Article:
How to Prevent Bedwetting in Preschoolers

Now I Lay Me Down to Sleep
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Congratulations, your preschooler is potty trained! Most of the time anyway. During the day they run around free as a bird, unencumbered by diapers or training pants.

Nighttime, however, might be different story. Either you put them to bed in training pants or dry underwear only to wake up in the middle of the night to a wet child and bed.

Although worrisome, bedwetting is a perfectly normal behavior for preschool-aged children who have just been potty trained—perhaps as often as a three or four times a week.

Children (preschoolers and older) may wet their bed when they are under stress or because there is another underlying medical or emotional cause.

Steps to Get Past Bedwetting

There are some steps you can take as a parent to support your child and prevent bet wetting, including:

  • Put a limit on the number of drinks your child has after a certain point in the evening. For example, you let them have one last drink about an hour before bedtime.
  • Make sure your child goes to the bathroom before they go to bed.
  • If your child falls asleep (and back to sleep) easily, wake them up a little later to go to the potty again before you or your partner goes to bed.
  • Without putting any pressure on your child, have a chat with them at bedtime about why staying dry through the night is important. Make sure your child knows that it's OK to get up and go to the bathroom during the night if they need to.

The most important thing is that your child knows bedwetting is not their fault. Children under the age of seven don't yet have the bladder capacity to stay dry all night. They're also still learning to recognize bodily signals telling them they need to use the bathroom.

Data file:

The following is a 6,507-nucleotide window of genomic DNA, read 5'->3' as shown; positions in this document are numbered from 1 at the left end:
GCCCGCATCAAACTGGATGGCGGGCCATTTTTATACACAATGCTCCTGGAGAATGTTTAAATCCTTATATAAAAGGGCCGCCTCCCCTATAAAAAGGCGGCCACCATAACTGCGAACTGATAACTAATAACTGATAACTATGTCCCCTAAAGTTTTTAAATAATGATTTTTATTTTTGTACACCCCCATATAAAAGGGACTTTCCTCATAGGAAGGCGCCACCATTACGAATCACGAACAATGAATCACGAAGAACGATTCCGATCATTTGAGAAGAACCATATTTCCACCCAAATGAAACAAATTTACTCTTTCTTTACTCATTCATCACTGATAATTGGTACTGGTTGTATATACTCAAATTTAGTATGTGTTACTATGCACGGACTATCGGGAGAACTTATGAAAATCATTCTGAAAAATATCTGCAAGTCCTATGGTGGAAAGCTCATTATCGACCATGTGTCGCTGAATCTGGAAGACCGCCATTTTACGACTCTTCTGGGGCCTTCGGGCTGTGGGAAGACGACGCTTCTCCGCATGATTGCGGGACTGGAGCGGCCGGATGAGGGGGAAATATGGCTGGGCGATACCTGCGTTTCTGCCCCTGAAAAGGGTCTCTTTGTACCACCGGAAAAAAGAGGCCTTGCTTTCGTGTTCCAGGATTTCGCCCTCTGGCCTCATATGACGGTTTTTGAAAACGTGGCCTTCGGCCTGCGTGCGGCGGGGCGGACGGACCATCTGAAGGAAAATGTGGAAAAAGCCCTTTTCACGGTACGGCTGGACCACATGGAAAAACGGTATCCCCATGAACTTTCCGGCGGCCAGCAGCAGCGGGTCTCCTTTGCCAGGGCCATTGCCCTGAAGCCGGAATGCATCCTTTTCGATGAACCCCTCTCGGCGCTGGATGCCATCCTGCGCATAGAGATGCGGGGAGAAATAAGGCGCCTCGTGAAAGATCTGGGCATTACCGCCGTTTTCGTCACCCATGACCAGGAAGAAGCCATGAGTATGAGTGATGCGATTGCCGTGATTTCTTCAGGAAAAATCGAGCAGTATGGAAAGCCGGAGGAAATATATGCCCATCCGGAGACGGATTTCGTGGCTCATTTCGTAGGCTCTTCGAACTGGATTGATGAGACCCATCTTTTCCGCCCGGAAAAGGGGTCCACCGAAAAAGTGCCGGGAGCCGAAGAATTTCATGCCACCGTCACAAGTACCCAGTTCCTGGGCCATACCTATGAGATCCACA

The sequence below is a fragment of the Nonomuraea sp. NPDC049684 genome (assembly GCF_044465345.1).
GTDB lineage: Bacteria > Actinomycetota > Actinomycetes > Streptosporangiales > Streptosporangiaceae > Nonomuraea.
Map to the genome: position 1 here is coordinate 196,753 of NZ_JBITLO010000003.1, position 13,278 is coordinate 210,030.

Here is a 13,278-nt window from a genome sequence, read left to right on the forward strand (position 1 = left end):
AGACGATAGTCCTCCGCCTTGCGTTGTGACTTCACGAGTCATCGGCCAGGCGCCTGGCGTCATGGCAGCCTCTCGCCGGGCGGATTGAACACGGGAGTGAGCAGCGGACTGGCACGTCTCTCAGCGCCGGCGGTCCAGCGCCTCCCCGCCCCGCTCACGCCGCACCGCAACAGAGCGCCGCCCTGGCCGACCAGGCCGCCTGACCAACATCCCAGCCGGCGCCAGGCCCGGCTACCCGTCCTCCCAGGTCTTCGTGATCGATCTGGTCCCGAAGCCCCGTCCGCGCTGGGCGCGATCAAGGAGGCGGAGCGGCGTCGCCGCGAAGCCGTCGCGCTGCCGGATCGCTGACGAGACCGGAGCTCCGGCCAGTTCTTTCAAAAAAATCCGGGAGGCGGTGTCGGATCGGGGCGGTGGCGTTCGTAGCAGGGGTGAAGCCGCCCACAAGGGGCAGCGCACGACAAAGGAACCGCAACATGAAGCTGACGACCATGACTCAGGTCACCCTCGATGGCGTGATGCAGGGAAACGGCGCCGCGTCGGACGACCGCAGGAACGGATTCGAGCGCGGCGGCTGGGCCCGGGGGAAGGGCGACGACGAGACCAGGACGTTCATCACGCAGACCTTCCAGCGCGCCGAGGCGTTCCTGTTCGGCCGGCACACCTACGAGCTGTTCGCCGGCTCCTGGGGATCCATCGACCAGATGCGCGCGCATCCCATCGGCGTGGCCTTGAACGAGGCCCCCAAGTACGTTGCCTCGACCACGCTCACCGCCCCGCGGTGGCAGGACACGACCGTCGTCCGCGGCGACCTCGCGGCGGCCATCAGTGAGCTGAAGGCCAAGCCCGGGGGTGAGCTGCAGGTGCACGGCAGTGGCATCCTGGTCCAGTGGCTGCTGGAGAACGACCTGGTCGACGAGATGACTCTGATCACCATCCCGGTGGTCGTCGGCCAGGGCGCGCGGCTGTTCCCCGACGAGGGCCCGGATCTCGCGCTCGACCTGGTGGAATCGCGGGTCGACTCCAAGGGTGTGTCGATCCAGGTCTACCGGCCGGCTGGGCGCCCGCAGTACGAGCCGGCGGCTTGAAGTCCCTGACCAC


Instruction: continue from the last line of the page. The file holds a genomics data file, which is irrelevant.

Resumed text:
The expression, "That's why we call it an accident and not an on purpose," totally fits the bill here. Don't make your child feel guilty for bedwetting—chances are they already feel bad enough as it is. Instead, let your child know that you are there to support and help them.

Potty Training Tricks

Employing the methods that you used to initially potty train your preschooler can also help curb bedwetting.

For example, a sticker chart is a great way to positively reinforce dry nights. Reward your child once they've collected a set number—say, a whole week without wetting the bed.

If your child does have a bedwetting accident, continue the reason. If your child starts wetting the bed after being dry all night for six months, consider what is going on in their life.

Is there a new sibling in the house? Are you in the middle of a divorce? Has the child lost a close family member? Stress, especially life-changing occurrences, can cause any child to wet the bed.

If this happens, reassure your child that everything is going to be OK and that you will work on it together.

However, if the nighttime accidents are frequent or increasing—especially if they aren't tied to a specific stressor—there may be another cause.

If your child turns six years old and they are still wetting the bed twice a week or more for longer than week, talk to your pediatrician.

Your child's doctor can do a thorough exam and determine if your child's bedwetting has a medical cause that needs to be treated.

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